Monday, March 16, 2009

Dead cat bounce

After months of disastrous reports, the February report was not a disaster. CREA reported that February home sales declined by only 9.2% YoY, a nice improvement over the -11.3% from January. Sales volume actually picked up from January's depressed levels.

Is the sign of a turn? Or is the typical dead cat bounce?

I suspect the latter. Anecdotally, it appears that many potential buyers are getting excited about falling interest rates. They are salivating at the “low” payments that these lower rates are promising. What these buyers fail to consider is that the real cost of interest has never been higher. To borrow at 4% to finance an asset that is declining at 9% a year represents a real interest rate of 13%.

Also, I went back and checked and it appears that back in February 2008, the YoY increase dropped to 5.7% from 9.7% in January 2008. That was the famous “It snowed too much in February!” month. February 2009’s decline was measuring against a very weak number. Also, in an ironic twist to CREA’s blame the weather approach last February, this February’s sales must have benefited from a relatively mild February in Central Canada versus a cold January. In addition, the snowfall in Toronto was quite moderate. Notice, no mention of the weather when it is a positive.

Therefore, this improvement is not as impressive as it seems at first glance. The sharp decline back in February of 2008 moderated a little bit as the March 2008 YoY only dropped to +4.8% while April 2008 YoY dropped to +4%. This means that the YoY comparisons for March and April will not be as easy to beat in March and April of 2009.

I suspect that this moderation will only last another month and that once this wave of buyers finishes, another leg down will begin. This is actually a very dangerous bounce. If it were a stock market rally, I would short it, since it is analogous to the bottom callers who proclaimed every dip in 2007 and 2008 as a buying opportunity. Once these bottom callers are proved wrong, there may be a big vacuum that shows itself towards mid-year.

5 of the 6 NHL markets are now negative as Ottawa has joined the slump. Montreal remains positive surprisingly.

Fearless predictions:
-March is also a decent report (the rate of decline stabilizes in the high single digits) and the bottom callers will start. Remember the same phenomenon happened in the US housing market back in 2007.
-By April, we are back to negative double digits again

Since we are on the topic of February 2008, let me just end with a paragraph from that entry almost exactly a year ago:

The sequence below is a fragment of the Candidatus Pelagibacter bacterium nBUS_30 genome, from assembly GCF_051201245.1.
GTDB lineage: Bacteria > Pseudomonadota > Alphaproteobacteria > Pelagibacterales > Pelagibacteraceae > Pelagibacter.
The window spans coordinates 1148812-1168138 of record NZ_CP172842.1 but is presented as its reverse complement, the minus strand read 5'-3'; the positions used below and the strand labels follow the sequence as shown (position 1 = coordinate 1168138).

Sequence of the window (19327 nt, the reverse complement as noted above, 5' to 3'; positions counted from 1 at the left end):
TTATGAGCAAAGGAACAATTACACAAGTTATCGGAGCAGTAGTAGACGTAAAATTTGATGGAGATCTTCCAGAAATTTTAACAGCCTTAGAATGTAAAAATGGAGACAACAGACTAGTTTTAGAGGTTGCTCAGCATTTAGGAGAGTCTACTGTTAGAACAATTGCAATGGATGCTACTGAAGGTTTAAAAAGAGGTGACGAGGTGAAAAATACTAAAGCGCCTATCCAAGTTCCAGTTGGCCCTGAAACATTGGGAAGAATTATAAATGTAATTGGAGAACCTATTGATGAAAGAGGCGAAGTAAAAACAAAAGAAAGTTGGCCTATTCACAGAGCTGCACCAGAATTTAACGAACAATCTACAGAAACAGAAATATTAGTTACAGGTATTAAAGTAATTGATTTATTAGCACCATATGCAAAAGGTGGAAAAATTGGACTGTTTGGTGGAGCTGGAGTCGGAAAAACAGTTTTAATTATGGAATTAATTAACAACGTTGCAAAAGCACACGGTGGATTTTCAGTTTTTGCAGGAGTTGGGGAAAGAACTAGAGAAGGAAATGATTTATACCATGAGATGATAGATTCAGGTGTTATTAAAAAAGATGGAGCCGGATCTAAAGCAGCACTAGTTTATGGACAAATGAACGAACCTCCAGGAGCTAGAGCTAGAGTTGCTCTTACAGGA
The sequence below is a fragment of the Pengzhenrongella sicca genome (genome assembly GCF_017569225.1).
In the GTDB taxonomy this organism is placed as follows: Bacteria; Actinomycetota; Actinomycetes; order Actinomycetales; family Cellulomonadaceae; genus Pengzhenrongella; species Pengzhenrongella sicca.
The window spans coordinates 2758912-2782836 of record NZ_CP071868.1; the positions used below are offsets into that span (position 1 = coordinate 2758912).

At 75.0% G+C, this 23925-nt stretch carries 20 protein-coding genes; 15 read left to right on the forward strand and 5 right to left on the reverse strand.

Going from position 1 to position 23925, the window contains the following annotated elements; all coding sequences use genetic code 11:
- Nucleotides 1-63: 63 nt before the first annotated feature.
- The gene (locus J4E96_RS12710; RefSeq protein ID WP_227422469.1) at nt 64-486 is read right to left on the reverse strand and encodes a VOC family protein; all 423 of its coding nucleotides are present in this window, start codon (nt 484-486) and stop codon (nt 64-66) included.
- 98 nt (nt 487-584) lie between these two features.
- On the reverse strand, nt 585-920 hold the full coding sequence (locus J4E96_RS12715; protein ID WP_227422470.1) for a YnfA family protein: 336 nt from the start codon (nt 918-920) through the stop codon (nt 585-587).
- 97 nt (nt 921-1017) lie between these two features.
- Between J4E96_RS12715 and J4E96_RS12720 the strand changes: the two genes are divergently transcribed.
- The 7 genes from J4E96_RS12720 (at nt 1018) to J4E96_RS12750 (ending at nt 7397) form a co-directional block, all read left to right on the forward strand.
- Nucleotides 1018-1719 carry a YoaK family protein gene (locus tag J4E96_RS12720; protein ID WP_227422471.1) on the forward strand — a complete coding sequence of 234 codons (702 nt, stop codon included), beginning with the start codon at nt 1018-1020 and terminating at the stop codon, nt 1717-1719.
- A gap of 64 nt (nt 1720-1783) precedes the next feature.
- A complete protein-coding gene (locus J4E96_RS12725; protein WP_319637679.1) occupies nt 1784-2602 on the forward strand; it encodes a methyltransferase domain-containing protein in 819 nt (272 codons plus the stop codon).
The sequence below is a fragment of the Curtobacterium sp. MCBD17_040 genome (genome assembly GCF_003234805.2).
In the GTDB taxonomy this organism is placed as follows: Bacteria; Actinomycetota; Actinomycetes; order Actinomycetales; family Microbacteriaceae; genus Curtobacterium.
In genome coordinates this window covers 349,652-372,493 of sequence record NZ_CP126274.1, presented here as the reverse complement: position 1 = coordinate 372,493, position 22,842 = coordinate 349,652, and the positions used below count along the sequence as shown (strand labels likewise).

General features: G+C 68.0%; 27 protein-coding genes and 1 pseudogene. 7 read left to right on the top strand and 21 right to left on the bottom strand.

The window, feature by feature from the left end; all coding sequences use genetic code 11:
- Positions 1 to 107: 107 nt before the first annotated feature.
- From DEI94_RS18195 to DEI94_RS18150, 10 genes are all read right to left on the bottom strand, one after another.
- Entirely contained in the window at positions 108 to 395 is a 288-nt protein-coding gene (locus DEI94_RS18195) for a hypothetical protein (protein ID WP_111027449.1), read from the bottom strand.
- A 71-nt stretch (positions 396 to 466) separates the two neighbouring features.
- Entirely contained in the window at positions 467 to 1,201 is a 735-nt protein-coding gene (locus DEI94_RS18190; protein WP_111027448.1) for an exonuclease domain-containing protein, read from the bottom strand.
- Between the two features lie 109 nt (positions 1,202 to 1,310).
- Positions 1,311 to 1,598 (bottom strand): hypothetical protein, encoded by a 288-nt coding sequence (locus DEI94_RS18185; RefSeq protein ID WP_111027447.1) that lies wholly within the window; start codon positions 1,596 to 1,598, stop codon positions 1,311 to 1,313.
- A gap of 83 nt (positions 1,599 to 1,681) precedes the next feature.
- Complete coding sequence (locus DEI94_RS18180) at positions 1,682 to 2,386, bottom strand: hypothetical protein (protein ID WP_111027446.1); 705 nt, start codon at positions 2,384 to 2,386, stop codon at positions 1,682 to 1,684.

What happens if we get a full bear market, falling commodity prices, higher
unemployment and a US and Canadian recession, as I expect? Just remember, the
CREA or CMHC will never tell you that the real estate market is overvalued. They
will never tell you that house prices will fall.


g k said...

CREA forecasts that prices will indeed fall in 2009 and so does CMHC, so I call shenanigans on your last comment.
Also, the avg. price didn't start declining until June 2008. Even if avg. price holds steady (unlikely), the year-over-year avg. price comparison will swell until October (average price has held pretty much stable sinced then).

exx said...

According to most Realtors in Vancouver, this *IS* the bottom. I expect the real bottom will hit when no Vancouver realtor wants to make such absurd claims.

A coworker from Montreal is in our office for training this month, and he happened to bring up RE. He was quickly peppered with "This is the best time to buy!" knee-jerk responses from a few of my colleagues. After they left, he asked me about the prices. When I showed him, he could not for the life of him understand how they could be so brainwashed. $792,000 average SFH price, down from $920K, but up from ~$400K in 2003 and now was the time to buy?! 900sqft condo's for $400K in the suburbs ?! It was quite entertaining to see his reaction.

I warned him to be careful around here when talking about RE. It is without a doubt a religion.

Adil Burney said...

to g k:

Point taken. I made that comment in March 2008, to mean that they will not tell you ahead of time that prices will ultimately fall. Once they started to plummet, they were forced to acknowledge this.

Also, it is difficult to conclude on average price since month to month comparisons are difficult and are notoriously hard to seasonally adjust

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